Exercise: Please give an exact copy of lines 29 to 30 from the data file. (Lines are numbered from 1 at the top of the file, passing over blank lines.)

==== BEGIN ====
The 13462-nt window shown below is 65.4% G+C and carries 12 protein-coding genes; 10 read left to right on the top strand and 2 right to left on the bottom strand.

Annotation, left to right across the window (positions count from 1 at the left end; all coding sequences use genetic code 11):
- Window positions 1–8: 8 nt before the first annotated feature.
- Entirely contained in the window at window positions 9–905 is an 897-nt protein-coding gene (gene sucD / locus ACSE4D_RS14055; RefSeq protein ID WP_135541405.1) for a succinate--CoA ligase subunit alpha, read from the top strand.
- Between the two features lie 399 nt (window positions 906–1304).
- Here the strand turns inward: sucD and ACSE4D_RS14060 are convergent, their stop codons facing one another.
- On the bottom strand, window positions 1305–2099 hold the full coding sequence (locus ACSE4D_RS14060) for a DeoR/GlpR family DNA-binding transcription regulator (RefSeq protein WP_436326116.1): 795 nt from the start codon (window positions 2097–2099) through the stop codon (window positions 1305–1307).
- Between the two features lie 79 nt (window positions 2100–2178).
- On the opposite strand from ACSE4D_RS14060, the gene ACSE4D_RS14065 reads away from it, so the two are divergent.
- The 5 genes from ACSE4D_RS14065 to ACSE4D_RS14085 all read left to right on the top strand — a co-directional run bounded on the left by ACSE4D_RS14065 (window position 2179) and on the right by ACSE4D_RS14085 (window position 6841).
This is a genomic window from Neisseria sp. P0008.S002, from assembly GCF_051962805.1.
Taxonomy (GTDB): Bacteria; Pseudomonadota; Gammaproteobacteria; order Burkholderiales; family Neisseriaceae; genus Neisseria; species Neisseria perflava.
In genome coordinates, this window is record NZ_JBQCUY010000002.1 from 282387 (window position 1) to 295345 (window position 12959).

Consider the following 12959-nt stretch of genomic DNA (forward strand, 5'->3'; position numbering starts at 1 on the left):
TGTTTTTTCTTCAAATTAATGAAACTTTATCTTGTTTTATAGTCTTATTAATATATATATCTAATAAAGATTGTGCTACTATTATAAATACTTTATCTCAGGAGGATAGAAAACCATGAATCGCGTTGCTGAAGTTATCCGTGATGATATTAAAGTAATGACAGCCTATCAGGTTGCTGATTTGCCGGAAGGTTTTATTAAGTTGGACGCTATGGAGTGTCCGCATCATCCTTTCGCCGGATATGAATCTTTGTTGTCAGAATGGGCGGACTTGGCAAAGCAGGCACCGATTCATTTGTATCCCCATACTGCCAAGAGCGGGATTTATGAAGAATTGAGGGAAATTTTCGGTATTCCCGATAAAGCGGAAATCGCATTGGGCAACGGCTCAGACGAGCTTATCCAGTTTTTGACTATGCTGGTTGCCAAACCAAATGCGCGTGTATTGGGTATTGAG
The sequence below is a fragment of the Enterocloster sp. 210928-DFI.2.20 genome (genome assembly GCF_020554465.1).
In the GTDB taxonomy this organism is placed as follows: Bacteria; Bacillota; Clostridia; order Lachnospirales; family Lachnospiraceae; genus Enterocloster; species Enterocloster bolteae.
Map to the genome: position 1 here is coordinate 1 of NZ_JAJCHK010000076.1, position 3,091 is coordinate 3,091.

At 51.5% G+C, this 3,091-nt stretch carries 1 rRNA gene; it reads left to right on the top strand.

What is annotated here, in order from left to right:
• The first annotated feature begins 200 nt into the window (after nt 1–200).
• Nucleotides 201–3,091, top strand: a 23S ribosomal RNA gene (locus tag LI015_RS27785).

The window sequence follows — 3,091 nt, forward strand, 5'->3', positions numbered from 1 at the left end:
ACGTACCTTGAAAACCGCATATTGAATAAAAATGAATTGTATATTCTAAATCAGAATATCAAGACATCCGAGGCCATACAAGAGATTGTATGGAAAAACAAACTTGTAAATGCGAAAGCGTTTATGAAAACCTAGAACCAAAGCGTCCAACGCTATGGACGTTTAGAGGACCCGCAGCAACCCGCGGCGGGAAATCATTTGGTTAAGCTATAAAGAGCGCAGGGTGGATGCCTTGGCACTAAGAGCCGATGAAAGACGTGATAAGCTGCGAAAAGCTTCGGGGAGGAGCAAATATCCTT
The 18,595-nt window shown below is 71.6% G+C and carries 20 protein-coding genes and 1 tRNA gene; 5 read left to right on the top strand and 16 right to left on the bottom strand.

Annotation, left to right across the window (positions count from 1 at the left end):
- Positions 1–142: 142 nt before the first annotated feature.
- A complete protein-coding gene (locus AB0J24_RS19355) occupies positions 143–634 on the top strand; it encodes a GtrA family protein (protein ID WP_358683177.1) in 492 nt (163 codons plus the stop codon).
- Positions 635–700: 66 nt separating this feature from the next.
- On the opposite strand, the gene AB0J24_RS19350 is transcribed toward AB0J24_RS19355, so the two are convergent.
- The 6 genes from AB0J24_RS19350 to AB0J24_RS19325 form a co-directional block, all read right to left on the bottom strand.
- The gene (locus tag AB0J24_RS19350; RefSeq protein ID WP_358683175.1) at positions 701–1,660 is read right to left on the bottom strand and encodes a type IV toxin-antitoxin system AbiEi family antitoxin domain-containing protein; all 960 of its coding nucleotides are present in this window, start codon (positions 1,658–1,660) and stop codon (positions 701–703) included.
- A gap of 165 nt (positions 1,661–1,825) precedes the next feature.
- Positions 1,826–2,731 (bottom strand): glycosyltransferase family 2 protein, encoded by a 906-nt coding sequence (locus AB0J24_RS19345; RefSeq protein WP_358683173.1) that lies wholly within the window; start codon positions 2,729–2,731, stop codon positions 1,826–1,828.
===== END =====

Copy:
- Positions 635–700: 66 nt separating this feature from the next.
- On the opposite strand, the gene AB0J24_RS19350 is transcribed toward AB0J24_RS19355, so the two are convergent.